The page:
In June, LedgerX proudly announced to the entire crypto-world that it had become the first exchange approved by the Commodity Futures Trading Commission (CFTC) to run a futures market with real Bitcoin. It has now emerged that this announcement was premature, with the CFTC clarifying that the company was not approved.
There has been much confusion recently after it has been revealed that LedgerX’s apparent approval by the CFTC has all been a farce. The U.S-regulated Bitcoin derivatives exchange and clearinghouse hoped to be the first platform to host a futures market settled in real Bitcoin. The CFTC clarified recently that the exchange “has not yet been approved by the Commission.”
The consequence of the CFTC’s changed position has caused much anger, even within the LedgerX team. For example, it has come out that the LedgerX press representative Ryan Gorman has left the company over the issue. The company’s CEO, Paul Chou, has also lashed out at the CFTC in a series of expletive-ridden tweets, claiming that he is prepared to sue the agency for “anti-competitive behavior and breach of duty.”
According to Michael Short, a representative at the CFTC, “LedgerX requested that the CFTC amend their order of registration as a DCO to also include clearing futures listed on its DCM… that process has not yet been completed.” So far, the CFTC has not responded to Chou’s tweetstorm.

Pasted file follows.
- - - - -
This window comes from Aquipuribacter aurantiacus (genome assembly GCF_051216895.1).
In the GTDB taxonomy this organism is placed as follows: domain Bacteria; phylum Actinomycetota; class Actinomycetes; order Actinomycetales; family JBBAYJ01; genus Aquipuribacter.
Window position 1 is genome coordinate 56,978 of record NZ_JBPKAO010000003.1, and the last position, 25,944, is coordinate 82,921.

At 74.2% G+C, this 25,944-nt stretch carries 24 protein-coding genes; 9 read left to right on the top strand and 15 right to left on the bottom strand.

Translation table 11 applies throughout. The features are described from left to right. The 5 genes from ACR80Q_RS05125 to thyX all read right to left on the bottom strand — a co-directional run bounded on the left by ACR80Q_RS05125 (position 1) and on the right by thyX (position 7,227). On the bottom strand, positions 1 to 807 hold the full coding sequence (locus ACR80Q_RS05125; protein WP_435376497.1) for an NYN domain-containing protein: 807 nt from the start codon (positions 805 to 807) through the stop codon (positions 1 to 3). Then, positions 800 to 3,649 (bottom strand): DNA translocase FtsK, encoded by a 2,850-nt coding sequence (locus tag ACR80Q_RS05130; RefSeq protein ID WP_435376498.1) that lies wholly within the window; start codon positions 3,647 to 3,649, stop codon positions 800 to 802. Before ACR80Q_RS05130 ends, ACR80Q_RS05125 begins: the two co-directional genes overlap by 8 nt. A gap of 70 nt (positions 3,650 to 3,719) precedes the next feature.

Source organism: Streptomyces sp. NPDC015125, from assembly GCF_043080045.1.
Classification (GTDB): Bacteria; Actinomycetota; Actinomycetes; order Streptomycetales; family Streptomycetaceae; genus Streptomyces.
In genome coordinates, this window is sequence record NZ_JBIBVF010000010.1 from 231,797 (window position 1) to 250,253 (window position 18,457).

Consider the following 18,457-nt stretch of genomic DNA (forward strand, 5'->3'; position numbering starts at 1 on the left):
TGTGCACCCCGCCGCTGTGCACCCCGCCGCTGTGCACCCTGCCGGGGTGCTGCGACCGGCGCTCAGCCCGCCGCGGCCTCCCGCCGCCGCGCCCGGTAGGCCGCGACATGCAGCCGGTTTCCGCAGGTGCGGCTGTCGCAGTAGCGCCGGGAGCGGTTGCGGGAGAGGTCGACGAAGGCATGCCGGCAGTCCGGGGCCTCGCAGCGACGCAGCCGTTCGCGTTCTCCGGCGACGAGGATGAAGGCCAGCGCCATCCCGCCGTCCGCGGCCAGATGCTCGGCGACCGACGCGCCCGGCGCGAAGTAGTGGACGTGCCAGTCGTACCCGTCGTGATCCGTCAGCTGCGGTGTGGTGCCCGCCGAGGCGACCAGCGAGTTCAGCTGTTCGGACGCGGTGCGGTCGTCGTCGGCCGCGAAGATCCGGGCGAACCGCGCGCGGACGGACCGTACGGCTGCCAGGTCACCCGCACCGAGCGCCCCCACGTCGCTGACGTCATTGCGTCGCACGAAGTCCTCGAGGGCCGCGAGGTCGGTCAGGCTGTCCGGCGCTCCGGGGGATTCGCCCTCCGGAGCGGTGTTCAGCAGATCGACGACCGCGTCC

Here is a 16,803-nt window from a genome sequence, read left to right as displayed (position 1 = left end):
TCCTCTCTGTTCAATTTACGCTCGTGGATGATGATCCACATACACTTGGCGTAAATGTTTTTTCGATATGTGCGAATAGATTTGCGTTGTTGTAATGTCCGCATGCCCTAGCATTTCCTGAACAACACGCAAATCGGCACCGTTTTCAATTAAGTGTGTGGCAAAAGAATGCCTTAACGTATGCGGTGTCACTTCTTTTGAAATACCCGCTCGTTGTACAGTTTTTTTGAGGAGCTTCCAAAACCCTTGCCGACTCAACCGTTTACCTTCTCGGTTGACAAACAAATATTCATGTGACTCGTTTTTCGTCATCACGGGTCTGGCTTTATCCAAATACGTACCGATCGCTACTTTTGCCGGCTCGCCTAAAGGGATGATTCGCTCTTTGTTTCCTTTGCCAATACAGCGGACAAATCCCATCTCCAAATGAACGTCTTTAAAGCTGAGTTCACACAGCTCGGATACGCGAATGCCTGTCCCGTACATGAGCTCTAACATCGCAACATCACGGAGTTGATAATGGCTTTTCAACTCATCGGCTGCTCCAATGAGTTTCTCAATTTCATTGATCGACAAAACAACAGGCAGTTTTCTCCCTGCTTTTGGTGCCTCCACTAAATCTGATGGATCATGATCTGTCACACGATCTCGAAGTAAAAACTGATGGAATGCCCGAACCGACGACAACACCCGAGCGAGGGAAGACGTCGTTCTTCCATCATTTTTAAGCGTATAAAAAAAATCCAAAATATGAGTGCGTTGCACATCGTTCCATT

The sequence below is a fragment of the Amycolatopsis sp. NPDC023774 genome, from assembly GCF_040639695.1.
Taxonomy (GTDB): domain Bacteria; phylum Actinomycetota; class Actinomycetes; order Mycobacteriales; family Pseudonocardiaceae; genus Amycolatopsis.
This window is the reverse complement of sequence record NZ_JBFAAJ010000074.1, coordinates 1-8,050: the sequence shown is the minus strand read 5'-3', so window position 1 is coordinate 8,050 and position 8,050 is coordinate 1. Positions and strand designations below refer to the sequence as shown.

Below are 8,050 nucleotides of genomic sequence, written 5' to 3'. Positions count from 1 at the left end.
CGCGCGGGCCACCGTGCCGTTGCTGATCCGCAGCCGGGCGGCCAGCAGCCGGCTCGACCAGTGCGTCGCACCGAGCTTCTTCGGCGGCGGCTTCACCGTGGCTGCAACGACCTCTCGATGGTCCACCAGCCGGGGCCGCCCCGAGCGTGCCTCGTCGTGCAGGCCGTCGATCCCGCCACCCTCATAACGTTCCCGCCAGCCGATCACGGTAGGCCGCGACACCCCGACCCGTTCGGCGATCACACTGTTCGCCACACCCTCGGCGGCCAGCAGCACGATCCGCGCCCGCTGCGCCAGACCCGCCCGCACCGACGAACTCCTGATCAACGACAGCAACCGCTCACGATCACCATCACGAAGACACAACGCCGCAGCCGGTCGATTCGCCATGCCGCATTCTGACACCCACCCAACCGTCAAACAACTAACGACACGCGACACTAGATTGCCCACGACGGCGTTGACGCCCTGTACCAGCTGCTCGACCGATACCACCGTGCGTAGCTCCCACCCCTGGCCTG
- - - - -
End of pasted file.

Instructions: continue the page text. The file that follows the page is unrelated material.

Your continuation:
It seems that LedgerX was too happy to make the announcement in June, ignoring still the paperwork that had to be completed with the CFTC. What has followed was a PR blunder, and it’s unclear when the CFTC will go live. Initially, many crypto-analysts were surprised that the small startup was able to gain approval before Intercontinental Exchange’s Bakkt and TD Ameritrade-backed ErisX—it seems that it was, indeed, too good to be true.
LedgerX already has a swap execution facility set up for institutional traders. With $10M backed up in assets, it already is a major player within the United States. However, it seems that the company will have to wait further for complete CFTC approvals. Moreover, the recent outburst has led many to doubt LedgerX, and we may even see a case brought forward by the company against the CFTC if things escalate.
Do you believe LedgerX’s blunder will have a negative impact on Bitcoin? Or is this just a minor, but unfortunate, blunder? Let us know your thoughts below.